Tamoxifen-like drug suggests new ways to selectively block estrogen

May 12, 2005

The ability of an experimental drug known as GW5638 to change the shape of the estrogen receptor is helping researchers understand why drugs like tamoxifen and raloxifene behave the way they do, simulating the effects of estrogen in some tissues and blocking it in others. The finding indicates that this little-known drug may play an important role in preventing, as well as treating, breast cancer and suggests ways to design new drugs with even more specific effects.

In the May 13, 2005 issue of Molecular Cell, researchers from the University of Chicago, Renz Research, Inc., Duke University and GlaxoSmithKline show how GW5638 fits into a pocket in the estrogen receptor in a way that differs slightly, but importantly, from how tamoxifen fits. The slight difference changes the shape of the receptor in ways that alter its effects on the numerous coregulatory proteins that interact with it.

"We found a small, but significant, change in conformation that goes a long way towards explaining why these drugs have different effects in different tissues," said Geoffrey Greene, PhD, professor in the Ben May Department for Cancer Research at the University of Chicago.

"This type of information should help us design drugs that produce even more specific outcomes. In particular, we could design new small molecules that would be more effective than tamoxifen or raloxifene at preventing breast cancer, heart disease, and bone loss without increasing the risk of endometrial cancer."

Tamoxifen and raloxifene are the best-known members of a class of drugs known as specific estrogen receptor modulators or SERMs. These drugs mimic some effects of estrogen and block others. For example, tamoxifen blocks the effects of estrogen in the breast and thus is widely used to treat and prevent breast cancers that depend on estrogen. But it has the opposite effect in the uterus, acting like estrogen to stimulate tissue growth and increasing the risk of uterine cancer.

A newer group of drugs, known as selective estrogen receptor down-regulators, or SERDs, have a more potent anti-estrogen effect, involving destabilization of the estrogen receptor, which leads to its degradation.

GW5638 fits somewhere in the middle, acting like a SERM in some tissues and more like a SERD in others, including mammary tissue, where it is a powerful estrogen antagonist. As a consequence, GW 5638 can inhibit the growth of breast cancers that have become resistant to tamoxifen. It may also be more effective than tamoxifen at preventing cancer in women at high risk.

Equally important was learning how the very slight difference between tamoxifen and GW5638 altered the interactions between the estrogen receptor and other molecules that are regulated by the estrogen receptor.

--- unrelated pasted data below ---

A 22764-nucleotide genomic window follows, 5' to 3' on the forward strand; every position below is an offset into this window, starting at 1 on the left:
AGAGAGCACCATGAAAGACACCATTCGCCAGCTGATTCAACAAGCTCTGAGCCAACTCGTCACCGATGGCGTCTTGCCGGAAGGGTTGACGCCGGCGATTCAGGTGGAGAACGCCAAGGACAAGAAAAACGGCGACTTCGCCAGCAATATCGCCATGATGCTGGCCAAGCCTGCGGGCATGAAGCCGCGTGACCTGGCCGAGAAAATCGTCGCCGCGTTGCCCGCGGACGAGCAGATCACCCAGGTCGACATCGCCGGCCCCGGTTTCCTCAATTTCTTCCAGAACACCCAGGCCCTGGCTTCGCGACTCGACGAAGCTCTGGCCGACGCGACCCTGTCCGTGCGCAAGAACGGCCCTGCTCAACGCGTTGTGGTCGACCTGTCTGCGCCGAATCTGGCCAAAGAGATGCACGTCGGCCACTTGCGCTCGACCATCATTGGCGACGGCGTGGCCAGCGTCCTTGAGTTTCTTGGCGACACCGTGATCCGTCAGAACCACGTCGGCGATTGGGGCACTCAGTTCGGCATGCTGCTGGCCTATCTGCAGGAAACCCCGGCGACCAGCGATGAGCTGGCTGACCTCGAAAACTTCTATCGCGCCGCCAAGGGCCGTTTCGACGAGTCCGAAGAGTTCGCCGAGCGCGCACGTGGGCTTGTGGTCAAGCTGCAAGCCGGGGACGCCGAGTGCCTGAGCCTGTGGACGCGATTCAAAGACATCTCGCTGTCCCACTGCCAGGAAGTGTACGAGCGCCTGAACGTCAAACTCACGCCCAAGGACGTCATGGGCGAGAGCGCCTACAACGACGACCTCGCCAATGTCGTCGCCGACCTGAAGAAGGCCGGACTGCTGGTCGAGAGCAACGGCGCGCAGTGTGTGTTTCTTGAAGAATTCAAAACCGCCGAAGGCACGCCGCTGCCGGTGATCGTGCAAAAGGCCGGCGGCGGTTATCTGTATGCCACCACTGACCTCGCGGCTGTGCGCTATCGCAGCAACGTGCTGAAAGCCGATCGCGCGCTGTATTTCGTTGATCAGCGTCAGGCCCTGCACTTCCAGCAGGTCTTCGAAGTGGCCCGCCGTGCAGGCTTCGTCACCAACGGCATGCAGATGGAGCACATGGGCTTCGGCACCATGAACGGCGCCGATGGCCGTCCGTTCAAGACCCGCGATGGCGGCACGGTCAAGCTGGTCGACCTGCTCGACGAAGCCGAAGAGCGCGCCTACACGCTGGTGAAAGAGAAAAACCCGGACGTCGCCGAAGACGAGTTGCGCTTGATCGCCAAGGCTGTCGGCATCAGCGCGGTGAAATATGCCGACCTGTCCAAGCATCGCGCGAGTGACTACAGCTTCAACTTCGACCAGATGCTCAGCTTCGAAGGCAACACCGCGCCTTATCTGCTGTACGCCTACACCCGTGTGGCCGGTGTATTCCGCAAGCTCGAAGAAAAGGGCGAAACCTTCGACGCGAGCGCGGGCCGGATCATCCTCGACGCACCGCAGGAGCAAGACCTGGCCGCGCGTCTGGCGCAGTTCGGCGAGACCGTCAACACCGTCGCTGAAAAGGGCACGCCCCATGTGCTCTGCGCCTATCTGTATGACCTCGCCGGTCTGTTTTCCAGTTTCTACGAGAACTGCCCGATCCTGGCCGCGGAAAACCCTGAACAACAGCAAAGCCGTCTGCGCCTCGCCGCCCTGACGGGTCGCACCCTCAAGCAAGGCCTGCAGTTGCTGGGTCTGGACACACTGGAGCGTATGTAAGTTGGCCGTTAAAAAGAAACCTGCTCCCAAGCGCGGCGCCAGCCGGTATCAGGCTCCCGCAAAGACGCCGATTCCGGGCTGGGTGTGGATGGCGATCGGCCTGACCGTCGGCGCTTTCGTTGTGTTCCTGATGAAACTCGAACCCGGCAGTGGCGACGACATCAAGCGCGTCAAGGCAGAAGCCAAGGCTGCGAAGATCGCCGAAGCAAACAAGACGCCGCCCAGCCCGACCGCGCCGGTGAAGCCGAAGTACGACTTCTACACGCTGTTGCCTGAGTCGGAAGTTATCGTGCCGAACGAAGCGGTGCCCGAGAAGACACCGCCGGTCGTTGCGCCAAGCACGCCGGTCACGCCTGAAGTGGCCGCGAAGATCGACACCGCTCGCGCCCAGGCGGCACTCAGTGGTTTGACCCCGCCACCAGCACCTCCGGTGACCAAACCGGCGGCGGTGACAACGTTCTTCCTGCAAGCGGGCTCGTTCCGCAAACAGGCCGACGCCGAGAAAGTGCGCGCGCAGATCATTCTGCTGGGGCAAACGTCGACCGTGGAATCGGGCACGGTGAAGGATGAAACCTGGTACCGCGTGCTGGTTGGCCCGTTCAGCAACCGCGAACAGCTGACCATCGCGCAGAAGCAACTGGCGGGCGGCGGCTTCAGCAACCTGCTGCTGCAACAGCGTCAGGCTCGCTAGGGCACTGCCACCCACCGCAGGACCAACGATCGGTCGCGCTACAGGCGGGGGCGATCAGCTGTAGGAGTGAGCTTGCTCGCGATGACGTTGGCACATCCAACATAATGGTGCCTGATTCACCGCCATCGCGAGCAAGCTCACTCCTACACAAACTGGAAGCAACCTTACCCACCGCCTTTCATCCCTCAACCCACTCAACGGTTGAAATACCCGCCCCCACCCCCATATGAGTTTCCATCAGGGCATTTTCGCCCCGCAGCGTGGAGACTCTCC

Estrogen, tamoxifen, and GW5638 all bind to the estrogen receptor in the same "pocket," but after binding they change the shape, or conformation, of the receptor in different ways. GW5638 pushes one small part of the estrogen receptor, a peptide spiral called helix 12, out of place. By shifting helix 12 to an odd spot, GW5638 disrupts the ways in which several other molecules that normally interact with the estrogen receptor go about their jobs.

These molecules, called coactivators or corepressors, can enhance or repress the effects of estrogen. They are present at different levels in different tissues.

"H12 positioning is essential for these interactions," Greene said. "By changing the conformation of the estrogen receptor, this drug changes the way it interacts with a whole series of related downstream molecules. And those interactions explain why these drugs have different effects in different locations, such as breast, bone, or uterus."

This finding opens a new arena for drug design, suggests Greene. Nuclear receptors, such as the estrogen receptor, are major drug targets, accounting for more than 20 percent of all drugs. This finding suggests "we could move beyond 'designer estrogens,' to all sorts of small molecules that mimic the actions of various hormones," Greene said. "We could create designer androgens for prostate cancer, or designer glucocorticoids to treat inflammation."

Since "the primary regulator of cofactor recruitment is receptor conformation," added study co-author Donald McDonnell of Duke, findings such as this should lead to the emergence of "a new wave of estrogen receptor modulators with improved specificity. We are moving, he said, "very close to the day where a proteomic profile of a tumor will determine the best SERM or SERD or other endocrine therapy that will yield maximal benefit in the clinic."

New tools such as the Advanced Photon Source at Argonne National Laboratories are making this sort of once-grandiose plan more realistic, Greene said. "We used to solve the structures of one or two molecules a year. Now we have 40 to 50 in progress."

GW5638 was developed as a variation on tamoxifen in the early 1990s by co-author Tim Willson and colleagues at what was then Glaxo Wellcome, hence the name GW5638. McDonnell, at Duke, recognized its potential and demonstrated efficacy in animal models of tamoxifen-resistant breast cancer. The drug has completed initial phase I clinical testing and has garnered significant interest from the pharmaceutical industry.

The Ludwig Fund for Cancer Research, the National Institutes of Health, and the Department of Defense funded this study. Additional authors were Ya-Ling Wu from the University of Chicago; Xiaojung Yang and Zhong Ren from Renz Research, Inc., in Westmont, IL; John Norris from Duke; and Timothy Willson from GlaxoSmithKline, in Research Triangle Park, NC.

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